For cysts that cause symptoms outside the CNS, surgical resection achieves cure. The treatment of symptomatic neurocysticercosis, which carries a 50% mortality rate, is more problematic. Two drugs, albendazole and praziquantel control symptoms and cause regression in the size and number of cysts in patients with viable (non-enhancing) cysts in their brain parenchyma. However, they provide limited improvement in patients with arachnoiditis and none in patients with intraventricular cysts. These latter patients should be treated with surgery or palliated with ventricular shunting, anticonvulsants, and anti-inflammatory drugs. According to our case’s physician, he did not receive anti-parasitic medication because the imaging features suggested that the parasites were dying (vasogenic edema and ring enhancement) (6).

Two cautionary injunctions about treatment, though: first, 20% of patients with parenchymal cysticercosis worsen symptomatically following the institution of drug treatment as the parasites die and release their antigens. Concomitant administration of anti-inflammatory drugs subdues this phenomenon. Second, because anti-inflammatory agents alter the CNS pharmakokinetics of the anti-parasitic agents, their routine use is discouraged.

You should rescan your patients 3 months after therapy to judge their response to treatment; prescribe an alternate drug to the one used ab initio if there is no response.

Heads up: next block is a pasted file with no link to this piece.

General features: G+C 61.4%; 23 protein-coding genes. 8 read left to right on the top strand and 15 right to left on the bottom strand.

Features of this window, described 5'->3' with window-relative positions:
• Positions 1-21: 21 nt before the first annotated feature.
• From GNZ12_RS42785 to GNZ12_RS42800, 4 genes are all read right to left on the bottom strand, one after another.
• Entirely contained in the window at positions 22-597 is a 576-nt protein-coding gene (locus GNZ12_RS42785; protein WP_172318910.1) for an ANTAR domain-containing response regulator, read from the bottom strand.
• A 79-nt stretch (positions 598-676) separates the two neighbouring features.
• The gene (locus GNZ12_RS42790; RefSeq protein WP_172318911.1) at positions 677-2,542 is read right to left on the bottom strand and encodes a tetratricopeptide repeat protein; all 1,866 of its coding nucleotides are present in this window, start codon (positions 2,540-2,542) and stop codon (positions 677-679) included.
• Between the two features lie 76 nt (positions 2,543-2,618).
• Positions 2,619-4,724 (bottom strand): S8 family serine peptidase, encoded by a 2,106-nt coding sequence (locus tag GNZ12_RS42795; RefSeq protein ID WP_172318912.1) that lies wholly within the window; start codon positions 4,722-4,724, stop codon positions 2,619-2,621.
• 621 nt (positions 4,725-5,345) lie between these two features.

For patients with ocular cysticercosis (remember, 20%), you are better off holding drug treatment until resection of their lesions because they do not respond well to medication.

1. Shandera WX, White AC Jr, Chen JC, Diaz P, Armstrong R. Neurocysticercosis in Houston, Texas. A report of 112 cases. Medicine (Baltimore). 1994 Jan;73(1):37-52.
2. Domenici R, Matteucci L, Meossi C, Stefani G, Frugoli G. Neurocysticercosis: a rare cause of convulsive crises Pediatr Med Chir. 1995 Nov-Dec;17(6):577-81. Italian.
3. Caparros-Lefebvre D, Lannuzel A, Alexis C, Strobel M, Janky E Cerebral cysticercosis: why it should be treated. Presse Med. 1997 Nov 1;26(33):1574-7. French.  
4. Ruiz-Garcia M, Gonzalez-Astiazaran A, Rueda-Franco F. Neurocysticercosis in children. Clinical experience in 122 patients. Childs Nerv Syst. 1997 Nov-Dec;13(11-12):608-12.
5. Grill J, Pillet P, Rakotomalala W, Andriantsimahavandy A, Esterre P, Boisier P, Guyon P. Neurocysticercosis: pediatric aspects Arch Pediatr. 1996 Apr;3(4):360-8. Review. French.
6. Riley T, White AC Jr. Management of neurocysticercosis. CNS Drugs. 2003;17(8):577-91. Review.
7. Rahalkar MD, Shetty DD, Kelkar AB, Kelkar AA, Kinare AS, Ambardekar ST The many faces of cysticercosis. Clin Radiol. 2000 Sep;55(9):668-74.

The author acknowledges the untiring work of Obidike Nwakudu, MD in the preparation of this article, while he was a resident in Family Medicine at Mount Sinai hospital, Chicago, IIinois.